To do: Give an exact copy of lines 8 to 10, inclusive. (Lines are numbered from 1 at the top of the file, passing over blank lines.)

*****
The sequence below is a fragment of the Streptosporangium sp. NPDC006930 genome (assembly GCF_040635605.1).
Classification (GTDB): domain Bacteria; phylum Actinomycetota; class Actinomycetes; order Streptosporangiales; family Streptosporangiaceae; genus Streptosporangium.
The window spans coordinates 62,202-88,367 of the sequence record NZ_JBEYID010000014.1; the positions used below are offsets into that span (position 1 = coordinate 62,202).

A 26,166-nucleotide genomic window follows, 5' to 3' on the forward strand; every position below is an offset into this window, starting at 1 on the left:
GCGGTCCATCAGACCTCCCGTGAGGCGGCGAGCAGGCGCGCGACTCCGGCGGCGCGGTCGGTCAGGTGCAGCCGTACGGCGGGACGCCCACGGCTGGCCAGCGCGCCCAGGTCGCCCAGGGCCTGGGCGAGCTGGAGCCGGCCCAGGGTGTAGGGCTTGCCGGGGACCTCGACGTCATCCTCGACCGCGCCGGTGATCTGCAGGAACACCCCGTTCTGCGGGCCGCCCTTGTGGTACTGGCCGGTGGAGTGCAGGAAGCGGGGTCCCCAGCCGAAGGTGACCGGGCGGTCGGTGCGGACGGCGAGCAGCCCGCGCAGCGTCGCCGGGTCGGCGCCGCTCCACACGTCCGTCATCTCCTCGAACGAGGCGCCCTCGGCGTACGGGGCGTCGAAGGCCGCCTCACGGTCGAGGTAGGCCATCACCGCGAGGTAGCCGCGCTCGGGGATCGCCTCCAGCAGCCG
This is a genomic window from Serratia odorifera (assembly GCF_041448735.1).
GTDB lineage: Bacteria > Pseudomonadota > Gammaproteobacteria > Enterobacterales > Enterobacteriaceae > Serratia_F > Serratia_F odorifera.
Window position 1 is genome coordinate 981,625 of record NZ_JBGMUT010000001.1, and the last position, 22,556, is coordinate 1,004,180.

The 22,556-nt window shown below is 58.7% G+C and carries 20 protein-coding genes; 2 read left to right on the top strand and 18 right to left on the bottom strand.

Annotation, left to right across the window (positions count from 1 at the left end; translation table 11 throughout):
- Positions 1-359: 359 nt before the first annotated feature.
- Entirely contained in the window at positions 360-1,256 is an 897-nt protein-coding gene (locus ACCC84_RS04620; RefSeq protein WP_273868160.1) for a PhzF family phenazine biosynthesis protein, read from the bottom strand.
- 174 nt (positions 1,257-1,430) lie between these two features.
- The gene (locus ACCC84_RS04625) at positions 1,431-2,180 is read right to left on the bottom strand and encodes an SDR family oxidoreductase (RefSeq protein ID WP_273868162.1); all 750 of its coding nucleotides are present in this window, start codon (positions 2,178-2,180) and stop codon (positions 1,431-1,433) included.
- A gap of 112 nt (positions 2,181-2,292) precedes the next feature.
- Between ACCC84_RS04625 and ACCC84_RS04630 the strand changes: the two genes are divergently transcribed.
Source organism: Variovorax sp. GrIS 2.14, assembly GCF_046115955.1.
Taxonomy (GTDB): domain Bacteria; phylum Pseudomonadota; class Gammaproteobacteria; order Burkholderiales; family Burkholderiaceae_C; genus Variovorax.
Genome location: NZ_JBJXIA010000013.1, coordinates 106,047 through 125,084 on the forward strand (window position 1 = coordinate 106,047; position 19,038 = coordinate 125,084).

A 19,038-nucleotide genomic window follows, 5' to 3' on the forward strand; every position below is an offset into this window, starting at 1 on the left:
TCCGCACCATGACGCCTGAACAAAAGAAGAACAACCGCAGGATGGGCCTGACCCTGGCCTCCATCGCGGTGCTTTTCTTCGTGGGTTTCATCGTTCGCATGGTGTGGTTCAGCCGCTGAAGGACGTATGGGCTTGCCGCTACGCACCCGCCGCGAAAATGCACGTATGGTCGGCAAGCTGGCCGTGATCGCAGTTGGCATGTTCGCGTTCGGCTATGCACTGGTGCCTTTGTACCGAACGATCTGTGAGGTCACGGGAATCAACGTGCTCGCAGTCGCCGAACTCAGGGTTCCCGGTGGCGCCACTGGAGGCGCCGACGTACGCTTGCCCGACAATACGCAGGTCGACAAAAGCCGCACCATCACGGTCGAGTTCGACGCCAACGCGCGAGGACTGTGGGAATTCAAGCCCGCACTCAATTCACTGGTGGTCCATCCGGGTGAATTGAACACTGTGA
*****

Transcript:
Window position 1 is genome coordinate 981,625 of record NZ_JBGMUT010000001.1, and the last position, 22,556, is coordinate 1,004,180.

The 22,556-nt window shown below is 58.7% G+C and carries 20 protein-coding genes; 2 read left to right on the top strand and 18 right to left on the bottom strand.

Annotation, left to right across the window (positions count from 1 at the left end; translation table 11 throughout):